After the inoculation stage, the colonization process begins. This stage involves mycelium growth throughout the substrate, which is the foundation for the eventual development of fruiting bodies. During colonization, it’s essential to maintain the proper temperature and humidity levels to support healthy mycelial growth. However, several issues can arise during this stage that will impact yields. One common problem is slow or uneven mycelial growth, which can be caused by inadequate moisture, insufficient oxygen, or incorrect temperature. To address this, growers will monitor the bags while colonizing and adjust the environmental conditions accordingly. Identifying contamination during colonization is crucial to prevent further spread down the line and maintain a continuous growth cycle. Contamination can occur for various reasons, including exposure to air due to an improperly sealed bag, inadequate sterilization, or the introduction of foreign bacteria or spores. Signs of contamination during colonization include unusual colors or odors in the substrate and abnormal or slow mycelial growth. Common contaminants include molds, bacteria, and yeast, often identified through visual inspection or an offputting smell. If contamination is detected, take immediate action to prevent further spread. Remove the contaminated bags from your healthy bags, seal them in a large garbage bag, and discard them as soon as possible. If you open one of the contaminated bags in your lab or grow area, you are opening yourself up to a mass contamination event, which leads to total crop failure. Growers should take precautions like wearing the appropriate PPE when working with their crops and ensuring all surfaces are clean and sanitized regularly.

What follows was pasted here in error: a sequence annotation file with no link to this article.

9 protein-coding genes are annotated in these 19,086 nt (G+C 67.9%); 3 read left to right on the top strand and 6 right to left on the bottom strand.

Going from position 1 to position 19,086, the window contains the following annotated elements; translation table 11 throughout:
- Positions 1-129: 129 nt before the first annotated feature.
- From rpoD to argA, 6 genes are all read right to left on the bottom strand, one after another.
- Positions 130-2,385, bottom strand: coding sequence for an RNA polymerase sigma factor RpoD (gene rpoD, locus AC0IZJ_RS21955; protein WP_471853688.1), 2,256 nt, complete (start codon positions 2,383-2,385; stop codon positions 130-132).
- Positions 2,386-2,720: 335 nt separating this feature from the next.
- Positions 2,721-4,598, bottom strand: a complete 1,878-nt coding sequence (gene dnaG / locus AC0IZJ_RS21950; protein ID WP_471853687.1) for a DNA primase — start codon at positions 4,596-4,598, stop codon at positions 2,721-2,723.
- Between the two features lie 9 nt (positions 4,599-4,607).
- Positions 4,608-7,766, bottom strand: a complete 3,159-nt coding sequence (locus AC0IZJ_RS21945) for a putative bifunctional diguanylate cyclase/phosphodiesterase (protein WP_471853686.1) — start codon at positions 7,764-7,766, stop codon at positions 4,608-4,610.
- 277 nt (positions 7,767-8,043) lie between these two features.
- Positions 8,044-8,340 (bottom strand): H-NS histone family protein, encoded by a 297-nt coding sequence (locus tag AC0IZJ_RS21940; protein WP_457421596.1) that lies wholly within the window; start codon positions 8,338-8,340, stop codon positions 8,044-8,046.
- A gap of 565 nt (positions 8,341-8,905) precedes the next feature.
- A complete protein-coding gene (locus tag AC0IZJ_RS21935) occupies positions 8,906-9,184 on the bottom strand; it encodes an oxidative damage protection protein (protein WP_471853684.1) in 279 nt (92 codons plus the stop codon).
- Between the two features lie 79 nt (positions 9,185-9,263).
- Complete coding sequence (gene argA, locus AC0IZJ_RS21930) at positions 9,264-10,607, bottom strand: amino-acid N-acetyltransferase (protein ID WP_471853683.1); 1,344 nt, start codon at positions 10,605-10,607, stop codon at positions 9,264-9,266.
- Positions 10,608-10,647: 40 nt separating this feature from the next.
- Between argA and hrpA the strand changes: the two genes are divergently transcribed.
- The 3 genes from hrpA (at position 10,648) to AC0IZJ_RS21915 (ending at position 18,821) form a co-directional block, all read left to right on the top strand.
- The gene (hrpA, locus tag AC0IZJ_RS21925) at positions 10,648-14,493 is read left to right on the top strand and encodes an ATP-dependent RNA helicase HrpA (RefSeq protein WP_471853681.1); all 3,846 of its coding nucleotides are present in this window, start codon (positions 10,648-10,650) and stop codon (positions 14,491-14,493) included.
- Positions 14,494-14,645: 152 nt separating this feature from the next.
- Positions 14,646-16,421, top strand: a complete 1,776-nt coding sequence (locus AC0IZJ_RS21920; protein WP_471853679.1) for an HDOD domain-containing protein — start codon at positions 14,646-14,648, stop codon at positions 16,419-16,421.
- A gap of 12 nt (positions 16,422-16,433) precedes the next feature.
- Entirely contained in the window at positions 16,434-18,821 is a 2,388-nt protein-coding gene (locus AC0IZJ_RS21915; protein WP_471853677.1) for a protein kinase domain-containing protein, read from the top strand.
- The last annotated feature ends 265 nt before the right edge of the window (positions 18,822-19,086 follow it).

Stage 3: Primordia Formation